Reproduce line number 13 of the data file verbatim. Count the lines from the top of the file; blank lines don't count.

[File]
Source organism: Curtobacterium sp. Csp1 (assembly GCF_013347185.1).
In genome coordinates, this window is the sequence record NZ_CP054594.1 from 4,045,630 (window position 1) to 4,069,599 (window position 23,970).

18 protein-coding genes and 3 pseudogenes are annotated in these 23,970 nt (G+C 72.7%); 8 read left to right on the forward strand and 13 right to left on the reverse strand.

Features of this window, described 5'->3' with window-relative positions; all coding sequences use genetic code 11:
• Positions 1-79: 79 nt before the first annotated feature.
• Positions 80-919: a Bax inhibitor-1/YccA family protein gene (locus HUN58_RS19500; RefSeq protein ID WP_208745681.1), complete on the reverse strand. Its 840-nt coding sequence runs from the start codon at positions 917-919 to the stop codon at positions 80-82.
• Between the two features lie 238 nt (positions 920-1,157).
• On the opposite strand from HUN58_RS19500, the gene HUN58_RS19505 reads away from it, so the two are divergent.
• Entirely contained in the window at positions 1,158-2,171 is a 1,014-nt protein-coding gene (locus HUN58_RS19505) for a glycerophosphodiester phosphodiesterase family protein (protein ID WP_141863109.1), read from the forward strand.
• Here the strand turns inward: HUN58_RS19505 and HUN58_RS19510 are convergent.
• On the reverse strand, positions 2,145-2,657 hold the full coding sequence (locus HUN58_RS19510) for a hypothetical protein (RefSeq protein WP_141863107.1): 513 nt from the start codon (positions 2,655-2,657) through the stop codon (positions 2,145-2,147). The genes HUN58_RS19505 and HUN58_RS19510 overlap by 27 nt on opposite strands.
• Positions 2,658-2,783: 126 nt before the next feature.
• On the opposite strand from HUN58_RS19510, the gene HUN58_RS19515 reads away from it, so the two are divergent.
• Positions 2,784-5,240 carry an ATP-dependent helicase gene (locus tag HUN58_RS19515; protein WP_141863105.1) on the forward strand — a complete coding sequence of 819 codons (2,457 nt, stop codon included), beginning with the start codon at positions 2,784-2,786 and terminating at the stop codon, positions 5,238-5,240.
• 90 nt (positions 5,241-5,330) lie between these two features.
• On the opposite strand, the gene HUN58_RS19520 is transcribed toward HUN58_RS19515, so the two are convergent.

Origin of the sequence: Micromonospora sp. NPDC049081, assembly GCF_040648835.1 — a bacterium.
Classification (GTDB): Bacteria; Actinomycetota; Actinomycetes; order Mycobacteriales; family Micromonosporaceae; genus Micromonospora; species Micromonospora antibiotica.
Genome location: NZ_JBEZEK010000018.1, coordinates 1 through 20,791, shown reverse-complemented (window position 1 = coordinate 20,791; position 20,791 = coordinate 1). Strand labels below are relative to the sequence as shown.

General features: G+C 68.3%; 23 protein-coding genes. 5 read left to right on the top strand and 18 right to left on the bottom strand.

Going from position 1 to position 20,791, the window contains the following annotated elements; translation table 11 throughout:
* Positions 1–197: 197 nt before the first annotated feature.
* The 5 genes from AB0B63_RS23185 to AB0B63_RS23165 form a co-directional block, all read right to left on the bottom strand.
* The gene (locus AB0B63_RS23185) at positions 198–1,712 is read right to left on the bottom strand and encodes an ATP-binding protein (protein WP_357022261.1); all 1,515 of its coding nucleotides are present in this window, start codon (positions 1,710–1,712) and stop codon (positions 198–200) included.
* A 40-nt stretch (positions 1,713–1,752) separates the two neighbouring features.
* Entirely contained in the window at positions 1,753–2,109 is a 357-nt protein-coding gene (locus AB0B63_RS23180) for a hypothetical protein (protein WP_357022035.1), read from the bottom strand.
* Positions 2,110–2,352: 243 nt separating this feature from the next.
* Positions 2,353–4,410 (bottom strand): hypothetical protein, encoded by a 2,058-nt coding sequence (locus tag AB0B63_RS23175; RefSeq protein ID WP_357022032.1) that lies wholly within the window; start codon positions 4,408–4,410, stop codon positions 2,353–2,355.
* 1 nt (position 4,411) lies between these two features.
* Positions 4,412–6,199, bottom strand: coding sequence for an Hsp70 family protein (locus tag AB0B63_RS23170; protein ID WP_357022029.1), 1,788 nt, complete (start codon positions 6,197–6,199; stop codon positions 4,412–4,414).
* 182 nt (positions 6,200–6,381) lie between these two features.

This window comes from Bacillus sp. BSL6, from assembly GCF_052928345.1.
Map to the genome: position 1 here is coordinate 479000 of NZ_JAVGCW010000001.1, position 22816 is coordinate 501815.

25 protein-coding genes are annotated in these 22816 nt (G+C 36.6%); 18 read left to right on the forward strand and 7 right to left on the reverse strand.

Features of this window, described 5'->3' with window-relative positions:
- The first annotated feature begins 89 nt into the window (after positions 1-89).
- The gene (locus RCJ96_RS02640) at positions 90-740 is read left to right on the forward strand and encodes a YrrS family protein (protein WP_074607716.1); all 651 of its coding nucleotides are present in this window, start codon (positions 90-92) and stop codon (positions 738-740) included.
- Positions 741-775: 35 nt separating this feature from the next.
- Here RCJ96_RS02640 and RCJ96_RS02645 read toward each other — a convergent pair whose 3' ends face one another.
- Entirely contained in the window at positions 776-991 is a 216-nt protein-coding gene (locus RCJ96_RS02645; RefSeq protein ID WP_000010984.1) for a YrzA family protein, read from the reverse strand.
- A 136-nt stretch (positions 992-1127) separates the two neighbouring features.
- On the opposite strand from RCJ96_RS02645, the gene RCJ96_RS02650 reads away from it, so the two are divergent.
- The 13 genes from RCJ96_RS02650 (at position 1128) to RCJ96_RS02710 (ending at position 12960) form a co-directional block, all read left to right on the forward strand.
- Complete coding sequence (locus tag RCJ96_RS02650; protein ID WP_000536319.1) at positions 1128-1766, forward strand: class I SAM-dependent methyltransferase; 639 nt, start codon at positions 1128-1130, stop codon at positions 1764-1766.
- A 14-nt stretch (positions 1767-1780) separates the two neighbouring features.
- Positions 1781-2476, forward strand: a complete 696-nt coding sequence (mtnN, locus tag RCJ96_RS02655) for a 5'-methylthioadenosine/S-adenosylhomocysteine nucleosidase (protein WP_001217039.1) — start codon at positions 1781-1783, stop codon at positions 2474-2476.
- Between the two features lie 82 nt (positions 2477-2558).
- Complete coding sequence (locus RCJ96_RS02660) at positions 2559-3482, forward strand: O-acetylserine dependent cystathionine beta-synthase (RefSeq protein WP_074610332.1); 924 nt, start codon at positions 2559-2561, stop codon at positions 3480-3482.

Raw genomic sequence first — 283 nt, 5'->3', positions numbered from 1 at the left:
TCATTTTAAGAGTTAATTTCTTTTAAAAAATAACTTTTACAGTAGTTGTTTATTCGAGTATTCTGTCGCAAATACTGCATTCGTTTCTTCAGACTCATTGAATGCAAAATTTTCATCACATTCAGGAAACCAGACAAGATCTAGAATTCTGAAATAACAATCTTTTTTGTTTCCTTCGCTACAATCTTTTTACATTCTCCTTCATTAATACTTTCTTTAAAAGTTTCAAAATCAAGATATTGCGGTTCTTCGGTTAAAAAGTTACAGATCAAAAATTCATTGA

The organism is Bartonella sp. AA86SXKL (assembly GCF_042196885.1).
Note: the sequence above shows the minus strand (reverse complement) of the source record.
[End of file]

• On the opposite strand from HUN58_RS19510, the gene HUN58_RS19515 reads away from it, so the two are divergent.